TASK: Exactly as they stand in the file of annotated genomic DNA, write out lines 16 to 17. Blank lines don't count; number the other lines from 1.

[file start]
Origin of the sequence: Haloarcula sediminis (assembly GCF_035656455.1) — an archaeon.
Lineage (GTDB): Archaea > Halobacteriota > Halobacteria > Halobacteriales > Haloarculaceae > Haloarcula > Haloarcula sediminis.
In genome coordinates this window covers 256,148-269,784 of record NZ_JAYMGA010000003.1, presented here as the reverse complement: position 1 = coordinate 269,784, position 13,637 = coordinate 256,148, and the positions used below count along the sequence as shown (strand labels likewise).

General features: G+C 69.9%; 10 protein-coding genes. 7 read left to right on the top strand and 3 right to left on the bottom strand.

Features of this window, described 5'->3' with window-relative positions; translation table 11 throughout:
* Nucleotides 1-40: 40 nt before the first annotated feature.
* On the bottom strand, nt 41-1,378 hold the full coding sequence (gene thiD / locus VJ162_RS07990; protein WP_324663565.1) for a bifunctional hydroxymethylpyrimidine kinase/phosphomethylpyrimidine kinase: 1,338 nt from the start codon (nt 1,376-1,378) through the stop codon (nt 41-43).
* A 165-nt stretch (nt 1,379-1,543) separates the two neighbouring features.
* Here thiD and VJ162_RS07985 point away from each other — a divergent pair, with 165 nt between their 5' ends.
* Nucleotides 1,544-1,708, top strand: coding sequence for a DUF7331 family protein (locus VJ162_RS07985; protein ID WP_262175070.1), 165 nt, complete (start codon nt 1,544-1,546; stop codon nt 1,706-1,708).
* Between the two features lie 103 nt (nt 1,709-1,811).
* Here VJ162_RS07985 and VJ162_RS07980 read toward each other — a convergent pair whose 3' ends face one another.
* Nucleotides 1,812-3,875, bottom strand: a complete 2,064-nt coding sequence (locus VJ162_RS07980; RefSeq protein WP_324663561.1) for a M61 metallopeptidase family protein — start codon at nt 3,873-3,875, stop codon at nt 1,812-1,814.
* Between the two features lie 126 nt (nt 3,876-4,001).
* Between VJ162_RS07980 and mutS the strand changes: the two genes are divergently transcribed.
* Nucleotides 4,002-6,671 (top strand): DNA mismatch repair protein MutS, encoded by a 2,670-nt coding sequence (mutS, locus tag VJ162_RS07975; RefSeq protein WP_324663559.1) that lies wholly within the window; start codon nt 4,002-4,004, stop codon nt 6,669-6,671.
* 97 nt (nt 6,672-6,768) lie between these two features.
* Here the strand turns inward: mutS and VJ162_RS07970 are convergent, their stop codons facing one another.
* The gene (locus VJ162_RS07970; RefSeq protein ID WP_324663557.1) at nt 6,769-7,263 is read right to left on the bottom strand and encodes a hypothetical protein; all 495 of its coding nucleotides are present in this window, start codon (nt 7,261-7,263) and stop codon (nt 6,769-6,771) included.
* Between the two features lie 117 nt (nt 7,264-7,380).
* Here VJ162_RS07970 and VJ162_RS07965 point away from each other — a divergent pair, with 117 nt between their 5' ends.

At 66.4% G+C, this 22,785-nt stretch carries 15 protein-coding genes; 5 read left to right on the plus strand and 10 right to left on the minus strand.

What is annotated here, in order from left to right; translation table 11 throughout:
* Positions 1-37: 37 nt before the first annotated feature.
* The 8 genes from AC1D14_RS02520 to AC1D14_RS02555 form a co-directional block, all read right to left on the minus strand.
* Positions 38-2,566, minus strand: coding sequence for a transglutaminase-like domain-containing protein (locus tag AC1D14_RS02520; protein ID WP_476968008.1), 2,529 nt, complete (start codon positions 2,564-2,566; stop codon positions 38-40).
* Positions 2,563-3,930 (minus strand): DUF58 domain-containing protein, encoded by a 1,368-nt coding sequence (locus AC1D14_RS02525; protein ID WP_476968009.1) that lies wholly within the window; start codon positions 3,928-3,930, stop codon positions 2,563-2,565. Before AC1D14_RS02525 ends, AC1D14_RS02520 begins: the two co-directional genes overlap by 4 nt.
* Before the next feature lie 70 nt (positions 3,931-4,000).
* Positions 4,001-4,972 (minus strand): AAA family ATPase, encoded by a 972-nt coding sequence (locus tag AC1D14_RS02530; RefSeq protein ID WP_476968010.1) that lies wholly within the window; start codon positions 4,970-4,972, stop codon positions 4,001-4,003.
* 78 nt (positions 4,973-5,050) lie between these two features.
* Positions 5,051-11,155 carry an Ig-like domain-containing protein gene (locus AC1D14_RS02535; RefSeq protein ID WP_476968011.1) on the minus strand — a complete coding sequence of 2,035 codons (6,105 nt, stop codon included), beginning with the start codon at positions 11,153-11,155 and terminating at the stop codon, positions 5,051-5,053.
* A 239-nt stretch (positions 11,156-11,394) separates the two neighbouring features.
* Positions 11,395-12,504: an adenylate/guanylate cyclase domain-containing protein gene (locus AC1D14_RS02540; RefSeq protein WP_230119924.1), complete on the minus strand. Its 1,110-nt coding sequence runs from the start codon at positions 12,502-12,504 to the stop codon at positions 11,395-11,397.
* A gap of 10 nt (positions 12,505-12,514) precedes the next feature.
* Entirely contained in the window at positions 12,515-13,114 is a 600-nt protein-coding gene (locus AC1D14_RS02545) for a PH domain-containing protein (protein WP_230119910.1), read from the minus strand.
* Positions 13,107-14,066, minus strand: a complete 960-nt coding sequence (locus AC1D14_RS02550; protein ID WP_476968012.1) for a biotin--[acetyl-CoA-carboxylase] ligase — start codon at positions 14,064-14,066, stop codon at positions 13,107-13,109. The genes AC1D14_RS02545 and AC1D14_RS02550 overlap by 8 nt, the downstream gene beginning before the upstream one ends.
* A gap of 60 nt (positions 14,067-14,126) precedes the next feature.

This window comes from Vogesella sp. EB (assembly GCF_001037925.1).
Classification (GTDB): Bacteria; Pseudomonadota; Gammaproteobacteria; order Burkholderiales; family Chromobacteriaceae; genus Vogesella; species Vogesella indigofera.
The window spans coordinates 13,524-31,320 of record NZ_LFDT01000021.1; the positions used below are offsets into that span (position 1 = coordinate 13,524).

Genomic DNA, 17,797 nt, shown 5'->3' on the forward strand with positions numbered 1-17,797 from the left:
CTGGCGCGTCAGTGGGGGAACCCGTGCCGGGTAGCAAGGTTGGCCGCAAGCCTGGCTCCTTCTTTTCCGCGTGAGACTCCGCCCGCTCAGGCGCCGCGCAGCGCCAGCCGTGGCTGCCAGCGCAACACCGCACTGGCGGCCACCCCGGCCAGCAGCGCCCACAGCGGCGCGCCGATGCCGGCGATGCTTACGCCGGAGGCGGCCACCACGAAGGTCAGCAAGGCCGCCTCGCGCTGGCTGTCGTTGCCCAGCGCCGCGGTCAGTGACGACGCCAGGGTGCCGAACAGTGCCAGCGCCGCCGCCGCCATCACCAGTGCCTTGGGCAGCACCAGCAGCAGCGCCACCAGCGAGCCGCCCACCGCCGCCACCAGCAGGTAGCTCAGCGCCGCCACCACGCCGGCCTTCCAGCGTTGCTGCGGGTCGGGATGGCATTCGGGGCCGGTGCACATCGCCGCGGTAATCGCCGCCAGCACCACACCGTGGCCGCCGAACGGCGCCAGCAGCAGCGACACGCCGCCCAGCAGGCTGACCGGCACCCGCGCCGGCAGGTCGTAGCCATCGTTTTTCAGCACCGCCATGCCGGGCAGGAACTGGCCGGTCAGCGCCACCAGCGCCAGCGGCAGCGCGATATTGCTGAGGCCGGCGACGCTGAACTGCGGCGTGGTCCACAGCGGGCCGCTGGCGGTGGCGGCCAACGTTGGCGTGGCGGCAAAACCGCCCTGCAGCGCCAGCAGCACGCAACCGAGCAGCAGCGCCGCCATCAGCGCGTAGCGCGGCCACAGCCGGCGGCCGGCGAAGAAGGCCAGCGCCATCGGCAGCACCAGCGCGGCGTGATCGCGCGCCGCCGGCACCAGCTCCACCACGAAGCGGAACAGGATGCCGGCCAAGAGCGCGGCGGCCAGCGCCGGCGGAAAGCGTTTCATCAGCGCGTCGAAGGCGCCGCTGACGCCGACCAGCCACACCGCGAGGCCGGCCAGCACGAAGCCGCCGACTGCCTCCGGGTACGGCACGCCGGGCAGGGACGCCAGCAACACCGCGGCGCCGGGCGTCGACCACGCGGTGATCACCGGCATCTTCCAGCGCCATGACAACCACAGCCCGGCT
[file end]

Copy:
* Nucleotides 4,002-6,671 (top strand): DNA mismatch repair protein MutS, encoded by a 2,670-nt coding sequence (mutS, locus tag VJ162_RS07975; RefSeq protein WP_324663559.1) that lies wholly within the window; start codon nt 4,002-4,004, stop codon nt 6,669-6,671.
* 97 nt (nt 6,672-6,768) lie between these two features.